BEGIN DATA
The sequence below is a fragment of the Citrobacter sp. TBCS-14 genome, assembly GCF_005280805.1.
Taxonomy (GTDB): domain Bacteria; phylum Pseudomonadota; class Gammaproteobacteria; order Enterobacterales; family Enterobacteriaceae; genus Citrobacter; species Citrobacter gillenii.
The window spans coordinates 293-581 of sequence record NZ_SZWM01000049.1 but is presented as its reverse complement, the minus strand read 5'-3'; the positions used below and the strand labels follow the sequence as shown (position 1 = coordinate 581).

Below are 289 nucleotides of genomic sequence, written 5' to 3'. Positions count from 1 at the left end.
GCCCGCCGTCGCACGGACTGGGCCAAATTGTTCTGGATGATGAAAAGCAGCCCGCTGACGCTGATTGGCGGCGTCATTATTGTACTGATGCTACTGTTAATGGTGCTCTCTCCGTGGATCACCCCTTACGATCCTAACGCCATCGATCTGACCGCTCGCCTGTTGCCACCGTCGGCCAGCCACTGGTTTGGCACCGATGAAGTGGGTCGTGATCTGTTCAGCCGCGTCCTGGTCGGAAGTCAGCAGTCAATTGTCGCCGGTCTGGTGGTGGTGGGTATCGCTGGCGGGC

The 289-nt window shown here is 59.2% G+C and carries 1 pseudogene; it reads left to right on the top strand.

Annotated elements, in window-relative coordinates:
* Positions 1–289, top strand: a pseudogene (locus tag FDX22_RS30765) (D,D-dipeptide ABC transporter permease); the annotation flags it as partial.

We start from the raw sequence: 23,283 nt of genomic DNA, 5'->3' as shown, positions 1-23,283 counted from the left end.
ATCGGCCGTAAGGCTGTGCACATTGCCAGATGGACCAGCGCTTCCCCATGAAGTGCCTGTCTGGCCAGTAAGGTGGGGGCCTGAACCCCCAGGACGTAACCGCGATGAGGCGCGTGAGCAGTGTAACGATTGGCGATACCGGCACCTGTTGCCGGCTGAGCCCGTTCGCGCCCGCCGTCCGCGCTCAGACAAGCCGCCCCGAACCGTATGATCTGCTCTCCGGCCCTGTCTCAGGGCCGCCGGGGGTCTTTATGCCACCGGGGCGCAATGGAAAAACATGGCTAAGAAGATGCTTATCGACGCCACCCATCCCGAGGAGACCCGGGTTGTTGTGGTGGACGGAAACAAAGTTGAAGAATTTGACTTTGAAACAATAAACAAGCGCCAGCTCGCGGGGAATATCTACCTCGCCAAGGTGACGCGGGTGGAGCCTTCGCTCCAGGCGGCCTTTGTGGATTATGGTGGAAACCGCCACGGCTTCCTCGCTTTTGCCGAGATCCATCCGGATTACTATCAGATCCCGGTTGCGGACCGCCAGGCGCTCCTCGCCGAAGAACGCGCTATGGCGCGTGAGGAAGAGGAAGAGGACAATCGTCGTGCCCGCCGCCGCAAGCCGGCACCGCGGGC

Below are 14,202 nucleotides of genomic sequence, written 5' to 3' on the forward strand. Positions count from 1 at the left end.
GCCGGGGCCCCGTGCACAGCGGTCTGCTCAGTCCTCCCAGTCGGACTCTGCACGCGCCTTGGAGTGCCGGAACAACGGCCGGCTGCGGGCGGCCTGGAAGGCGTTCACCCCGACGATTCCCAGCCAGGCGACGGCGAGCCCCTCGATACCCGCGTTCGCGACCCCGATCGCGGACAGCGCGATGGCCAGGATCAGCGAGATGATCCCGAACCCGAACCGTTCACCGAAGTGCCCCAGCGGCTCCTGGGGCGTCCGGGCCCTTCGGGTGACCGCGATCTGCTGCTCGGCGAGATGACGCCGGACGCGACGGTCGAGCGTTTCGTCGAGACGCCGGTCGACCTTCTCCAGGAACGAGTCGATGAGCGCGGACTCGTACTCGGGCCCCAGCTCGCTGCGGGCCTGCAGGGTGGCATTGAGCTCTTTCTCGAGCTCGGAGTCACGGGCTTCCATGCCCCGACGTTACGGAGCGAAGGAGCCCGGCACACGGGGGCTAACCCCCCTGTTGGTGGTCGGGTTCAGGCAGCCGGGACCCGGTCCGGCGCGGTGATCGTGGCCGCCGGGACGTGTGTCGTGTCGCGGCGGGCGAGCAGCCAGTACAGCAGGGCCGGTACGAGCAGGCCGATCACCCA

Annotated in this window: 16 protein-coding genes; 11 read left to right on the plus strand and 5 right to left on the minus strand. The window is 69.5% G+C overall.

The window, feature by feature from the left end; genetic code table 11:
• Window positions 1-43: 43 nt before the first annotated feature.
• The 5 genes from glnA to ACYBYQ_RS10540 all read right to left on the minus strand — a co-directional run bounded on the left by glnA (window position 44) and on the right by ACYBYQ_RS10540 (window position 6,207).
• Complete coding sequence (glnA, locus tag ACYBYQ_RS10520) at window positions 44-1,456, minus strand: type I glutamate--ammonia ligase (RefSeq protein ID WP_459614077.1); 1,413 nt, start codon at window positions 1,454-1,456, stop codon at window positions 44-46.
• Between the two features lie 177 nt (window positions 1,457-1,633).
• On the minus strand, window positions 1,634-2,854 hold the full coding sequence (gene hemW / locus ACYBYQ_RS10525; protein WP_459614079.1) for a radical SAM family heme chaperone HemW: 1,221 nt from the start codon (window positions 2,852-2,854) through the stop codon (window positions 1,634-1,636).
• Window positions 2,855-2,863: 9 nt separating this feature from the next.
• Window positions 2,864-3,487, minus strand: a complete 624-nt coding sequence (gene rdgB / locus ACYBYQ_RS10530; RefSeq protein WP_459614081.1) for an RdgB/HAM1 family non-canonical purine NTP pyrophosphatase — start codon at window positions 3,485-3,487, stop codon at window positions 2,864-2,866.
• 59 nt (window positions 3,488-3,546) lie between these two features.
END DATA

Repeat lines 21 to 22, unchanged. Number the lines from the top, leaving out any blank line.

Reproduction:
• Window positions 2,864-3,487, minus strand: a complete 624-nt coding sequence (gene rdgB / locus ACYBYQ_RS10530; RefSeq protein WP_459614081.1) for an RdgB/HAM1 family non-canonical purine NTP pyrophosphatase — start codon at window positions 3,485-3,487, stop codon at window positions 2,864-2,866.
• 59 nt (window positions 3,488-3,546) lie between these two features.